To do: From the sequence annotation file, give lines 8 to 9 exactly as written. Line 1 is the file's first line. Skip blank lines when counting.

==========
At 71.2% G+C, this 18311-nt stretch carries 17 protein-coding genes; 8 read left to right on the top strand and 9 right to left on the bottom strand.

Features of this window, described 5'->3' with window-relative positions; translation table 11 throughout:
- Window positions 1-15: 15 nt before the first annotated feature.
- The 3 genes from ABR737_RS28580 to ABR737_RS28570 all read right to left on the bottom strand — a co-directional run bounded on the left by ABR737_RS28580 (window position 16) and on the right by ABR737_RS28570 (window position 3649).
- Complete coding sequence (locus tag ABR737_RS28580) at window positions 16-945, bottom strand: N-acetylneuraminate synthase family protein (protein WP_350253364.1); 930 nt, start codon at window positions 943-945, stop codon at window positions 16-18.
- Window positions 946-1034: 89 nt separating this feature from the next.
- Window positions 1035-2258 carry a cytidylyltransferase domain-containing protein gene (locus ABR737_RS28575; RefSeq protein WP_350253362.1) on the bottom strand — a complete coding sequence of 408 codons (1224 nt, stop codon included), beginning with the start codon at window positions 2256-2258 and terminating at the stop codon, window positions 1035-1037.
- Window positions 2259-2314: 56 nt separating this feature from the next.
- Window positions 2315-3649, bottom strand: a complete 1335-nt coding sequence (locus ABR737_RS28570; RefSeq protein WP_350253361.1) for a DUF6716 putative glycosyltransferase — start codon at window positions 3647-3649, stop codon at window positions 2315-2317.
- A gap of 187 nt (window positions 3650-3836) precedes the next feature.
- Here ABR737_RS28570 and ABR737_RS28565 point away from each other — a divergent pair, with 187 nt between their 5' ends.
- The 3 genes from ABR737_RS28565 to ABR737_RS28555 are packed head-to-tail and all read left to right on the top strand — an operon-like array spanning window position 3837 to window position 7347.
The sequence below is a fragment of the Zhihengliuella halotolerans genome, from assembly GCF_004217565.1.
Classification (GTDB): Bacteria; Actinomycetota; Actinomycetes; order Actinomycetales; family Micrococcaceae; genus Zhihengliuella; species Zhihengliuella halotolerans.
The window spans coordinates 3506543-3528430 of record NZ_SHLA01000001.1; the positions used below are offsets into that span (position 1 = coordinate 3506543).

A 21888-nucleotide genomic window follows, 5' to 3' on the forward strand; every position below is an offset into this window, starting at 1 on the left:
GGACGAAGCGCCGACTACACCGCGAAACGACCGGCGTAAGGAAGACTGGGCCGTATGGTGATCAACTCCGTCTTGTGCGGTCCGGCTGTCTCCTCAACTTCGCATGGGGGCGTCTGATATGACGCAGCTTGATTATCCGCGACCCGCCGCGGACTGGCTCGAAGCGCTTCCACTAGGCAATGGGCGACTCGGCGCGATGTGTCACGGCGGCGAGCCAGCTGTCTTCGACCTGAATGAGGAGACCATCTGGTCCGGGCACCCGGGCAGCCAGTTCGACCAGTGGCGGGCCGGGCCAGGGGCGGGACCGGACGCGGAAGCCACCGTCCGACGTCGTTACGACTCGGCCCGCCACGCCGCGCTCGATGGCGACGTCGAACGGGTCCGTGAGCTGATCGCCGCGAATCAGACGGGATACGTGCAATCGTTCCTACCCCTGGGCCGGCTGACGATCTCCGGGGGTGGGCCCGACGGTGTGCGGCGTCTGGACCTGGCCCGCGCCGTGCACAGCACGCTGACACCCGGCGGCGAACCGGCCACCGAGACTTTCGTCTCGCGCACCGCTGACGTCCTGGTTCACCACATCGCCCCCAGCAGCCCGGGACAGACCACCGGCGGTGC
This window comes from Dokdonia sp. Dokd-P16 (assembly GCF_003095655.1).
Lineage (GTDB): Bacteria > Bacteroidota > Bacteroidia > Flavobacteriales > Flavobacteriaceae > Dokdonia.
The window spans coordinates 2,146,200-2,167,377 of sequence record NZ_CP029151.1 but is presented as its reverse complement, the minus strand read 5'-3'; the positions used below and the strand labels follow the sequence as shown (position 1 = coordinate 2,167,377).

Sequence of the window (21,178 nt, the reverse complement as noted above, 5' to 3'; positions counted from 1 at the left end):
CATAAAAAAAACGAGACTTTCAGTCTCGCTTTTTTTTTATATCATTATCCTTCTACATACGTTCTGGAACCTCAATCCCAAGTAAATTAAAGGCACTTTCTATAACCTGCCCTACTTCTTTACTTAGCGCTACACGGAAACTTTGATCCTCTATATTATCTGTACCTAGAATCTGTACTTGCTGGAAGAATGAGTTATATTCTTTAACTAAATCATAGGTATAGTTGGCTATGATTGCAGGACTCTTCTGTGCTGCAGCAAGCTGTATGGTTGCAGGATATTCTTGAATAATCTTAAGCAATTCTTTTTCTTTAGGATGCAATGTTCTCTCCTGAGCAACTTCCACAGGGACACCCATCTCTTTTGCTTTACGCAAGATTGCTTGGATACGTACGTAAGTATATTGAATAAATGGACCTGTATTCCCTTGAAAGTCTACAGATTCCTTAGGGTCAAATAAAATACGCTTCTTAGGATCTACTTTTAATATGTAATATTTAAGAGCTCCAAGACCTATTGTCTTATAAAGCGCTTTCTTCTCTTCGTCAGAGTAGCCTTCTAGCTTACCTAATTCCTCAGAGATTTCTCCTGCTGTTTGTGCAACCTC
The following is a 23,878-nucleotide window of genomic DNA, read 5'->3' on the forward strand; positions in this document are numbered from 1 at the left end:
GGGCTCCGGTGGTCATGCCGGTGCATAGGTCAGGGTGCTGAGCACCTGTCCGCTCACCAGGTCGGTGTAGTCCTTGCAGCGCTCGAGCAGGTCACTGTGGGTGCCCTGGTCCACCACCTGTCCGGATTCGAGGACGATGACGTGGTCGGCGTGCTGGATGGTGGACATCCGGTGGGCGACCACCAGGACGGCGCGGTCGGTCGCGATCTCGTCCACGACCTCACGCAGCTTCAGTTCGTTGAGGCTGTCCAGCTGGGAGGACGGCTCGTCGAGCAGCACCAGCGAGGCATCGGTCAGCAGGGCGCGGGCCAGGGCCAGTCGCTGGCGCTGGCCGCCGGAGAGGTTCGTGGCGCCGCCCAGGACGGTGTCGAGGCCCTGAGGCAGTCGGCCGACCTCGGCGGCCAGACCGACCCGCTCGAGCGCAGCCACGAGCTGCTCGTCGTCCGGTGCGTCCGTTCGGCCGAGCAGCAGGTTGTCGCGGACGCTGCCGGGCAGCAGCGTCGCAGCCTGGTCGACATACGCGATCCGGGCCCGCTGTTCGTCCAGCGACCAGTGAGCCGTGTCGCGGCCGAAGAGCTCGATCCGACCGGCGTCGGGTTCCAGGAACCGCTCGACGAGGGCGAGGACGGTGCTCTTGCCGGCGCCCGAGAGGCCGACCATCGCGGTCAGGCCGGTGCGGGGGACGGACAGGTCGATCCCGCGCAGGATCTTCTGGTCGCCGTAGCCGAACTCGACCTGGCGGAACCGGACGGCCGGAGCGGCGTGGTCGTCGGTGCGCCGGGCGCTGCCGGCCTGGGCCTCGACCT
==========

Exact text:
- Window positions 2259-2314: 56 nt separating this feature from the next.
- Window positions 2315-3649, bottom strand: a complete 1335-nt coding sequence (locus ABR737_RS28570; RefSeq protein WP_350253361.1) for a DUF6716 putative glycosyltransferase — start codon at window positions 3647-3649, stop codon at window positions 2315-2317.